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Compare 1577 edition: 1 2 3 4 When the newes of this great victorie came into England of the ouerthrow of the Frenchmen, and taking of the French king, ye may be sure there was great ioy shewed by outward tokens,Bonfier [...]. as bonfiers made, feasts and bankets kept, through the whole realme. Likewise the Gascoignes and Englishmen being come to Burdeaux, made great reuell and pa|stime there, spending freelie that gold and siluer which they had woone in the battell of Poictiers, and else|where in that iournie.135 [...] Anno Reg.. [...]. ¶ This yeare in Aprill the prince of Wales tooke shipping with his prisoners at Burdeaux,Additions [...] Adam Me [...]|muth. and on the fift of Maie arriued at Plim|mouth. On the foure and twentith day of Maie he was with great honour ioifullie receiued of the citi|zens into the citie of London, and so conueied to the palace of Westminster,The pri [...]ce bringeth the French king ouer into England. where the king sitting in Westminster hall, receiued the French king, and af|ter conueied him to a lodging appointed for him, where he laie a season; but after he was remoued to EEBO page image 391 the Sauoie, which was at that time a goodlie house, perteining to the duke of Lancaster, though after|wards it was burnt and destroied by Wat Tiler, Iacke Straw, and their companie. In this place the French king laie, and kept house a long time after.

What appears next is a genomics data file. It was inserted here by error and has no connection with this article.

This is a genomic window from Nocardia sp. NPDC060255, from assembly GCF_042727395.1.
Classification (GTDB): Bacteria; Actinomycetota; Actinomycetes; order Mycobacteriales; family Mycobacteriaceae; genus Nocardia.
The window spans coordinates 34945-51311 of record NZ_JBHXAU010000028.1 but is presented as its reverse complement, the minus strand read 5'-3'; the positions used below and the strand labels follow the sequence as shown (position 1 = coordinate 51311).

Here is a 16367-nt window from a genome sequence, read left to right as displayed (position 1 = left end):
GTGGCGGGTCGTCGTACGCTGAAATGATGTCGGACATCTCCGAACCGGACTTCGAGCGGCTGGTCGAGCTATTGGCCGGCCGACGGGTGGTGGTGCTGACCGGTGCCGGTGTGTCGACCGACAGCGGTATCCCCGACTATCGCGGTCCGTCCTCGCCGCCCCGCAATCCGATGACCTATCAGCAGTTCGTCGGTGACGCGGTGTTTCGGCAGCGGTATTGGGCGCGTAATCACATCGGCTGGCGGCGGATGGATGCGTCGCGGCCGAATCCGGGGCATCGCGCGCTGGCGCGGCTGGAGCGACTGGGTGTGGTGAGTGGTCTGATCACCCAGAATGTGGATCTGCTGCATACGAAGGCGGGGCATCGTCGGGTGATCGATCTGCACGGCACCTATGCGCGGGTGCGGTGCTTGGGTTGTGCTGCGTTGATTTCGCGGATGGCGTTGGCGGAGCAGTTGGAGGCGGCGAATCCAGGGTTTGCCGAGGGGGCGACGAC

Compare 1577 edition: 1 2 In the winter following were roiall iustes holden in Smithfield,A iust holden in Smithfeld at the which were present the kings of England, France, and Scotland, with manie great estates of all their thrée kingdoms, of the which the more part of the strangers were as then priso|ners. It was reported, that the French king could not so dissemble nor cloake his inward thought, but that there appeared some tokens of gréefe in his countenance, whilest he beheld these warlike pa|stimes. And when the king of England, & his sonne prince Edward with comfortable words required him after supper to put all pensiue cares out of his fantasie,The French k. sorowfull. and to be merrie and sing as other did, he should make this answer with a smiling counte|nance, alluding to the complaint of the Israelits in time of their captiuitie vnder the gentiles, & saieng,

Psalm. 137. Thom. Wals. Froissard. Quomodo cantabimus canticum in terra aliena?

Compare 1577 edition: 1 About the same time there came ouer into Eng|land two cardinals, the one called Talirand being bishop of Alba (commonlie named the cardinall of Pierregort) and the other named Nicholas intituled cardinall of S. Uitale or (as Froissard saith) of Dar|gell,Cardinals sent into England. they were sent from pope Innocent the sixt, to intreat for a peace betwixt the kings of England and France: but they could not bring their purpose to anie perfect conclusion, although they remained her [...] for the space of two yeares: but yet onelie by good means they procured a truce betwéene the said kings, and all their assistants, to indure from the time of the publication thereof, vnto the feast of S. Iohn Baptist,A truce for two yeare [...]. which should be in the yeare 1359: out of the which truce was excepted the L. Philip of Na|uarre, and his alies, the countesse of Montfort, and the whole duchie of Britaine.

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